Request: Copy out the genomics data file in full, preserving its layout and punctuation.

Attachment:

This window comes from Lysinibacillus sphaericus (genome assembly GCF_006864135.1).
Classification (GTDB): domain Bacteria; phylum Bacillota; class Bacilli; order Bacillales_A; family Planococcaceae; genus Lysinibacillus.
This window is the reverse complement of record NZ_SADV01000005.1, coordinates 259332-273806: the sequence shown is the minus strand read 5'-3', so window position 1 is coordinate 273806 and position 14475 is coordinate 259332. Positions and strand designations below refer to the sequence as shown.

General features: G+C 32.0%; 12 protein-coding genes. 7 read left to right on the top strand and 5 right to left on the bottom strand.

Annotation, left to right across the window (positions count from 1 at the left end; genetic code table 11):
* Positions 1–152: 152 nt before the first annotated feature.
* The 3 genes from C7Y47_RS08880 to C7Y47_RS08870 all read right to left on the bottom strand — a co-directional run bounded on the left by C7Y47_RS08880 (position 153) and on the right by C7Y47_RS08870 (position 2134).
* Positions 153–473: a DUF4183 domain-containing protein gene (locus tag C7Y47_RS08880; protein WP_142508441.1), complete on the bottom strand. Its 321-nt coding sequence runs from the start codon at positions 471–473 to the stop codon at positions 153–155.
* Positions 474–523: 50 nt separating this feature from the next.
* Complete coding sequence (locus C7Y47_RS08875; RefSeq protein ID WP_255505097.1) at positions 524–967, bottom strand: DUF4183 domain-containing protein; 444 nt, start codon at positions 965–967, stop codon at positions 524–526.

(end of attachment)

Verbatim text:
This window comes from Lysinibacillus sphaericus (genome assembly GCF_006864135.1).
Classification (GTDB): domain Bacteria; phylum Bacillota; class Bacilli; order Bacillales_A; family Planococcaceae; genus Lysinibacillus.
This window is the reverse complement of record NZ_SADV01000005.1, coordinates 259332-273806: the sequence shown is the minus strand read 5'-3', so window position 1 is coordinate 273806 and position 14475 is coordinate 259332. Positions and strand designations below refer to the sequence as shown.

General features: G+C 32.0%; 12 protein-coding genes. 7 read left to right on the top strand and 5 right to left on the bottom strand.

Annotation, left to right across the window (positions count from 1 at the left end; genetic code table 11):
* Positions 1–152: 152 nt before the first annotated feature.
* The 3 genes from C7Y47_RS08880 to C7Y47_RS08870 all read right to left on the bottom strand — a co-directional run bounded on the left by C7Y47_RS08880 (position 153) and on the right by C7Y47_RS08870 (position 2134).
* Positions 153–473: a DUF4183 domain-containing protein gene (locus tag C7Y47_RS08880; protein WP_142508441.1), complete on the bottom strand. Its 321-nt coding sequence runs from the start codon at positions 471–473 to the stop codon at positions 153–155.
* Positions 474–523: 50 nt separating this feature from the next.
* Complete coding sequence (locus C7Y47_RS08875; RefSeq protein ID WP_255505097.1) at positions 524–967, bottom strand: DUF4183 domain-containing protein; 444 nt, start codon at positions 965–967, stop codon at positions 524–526.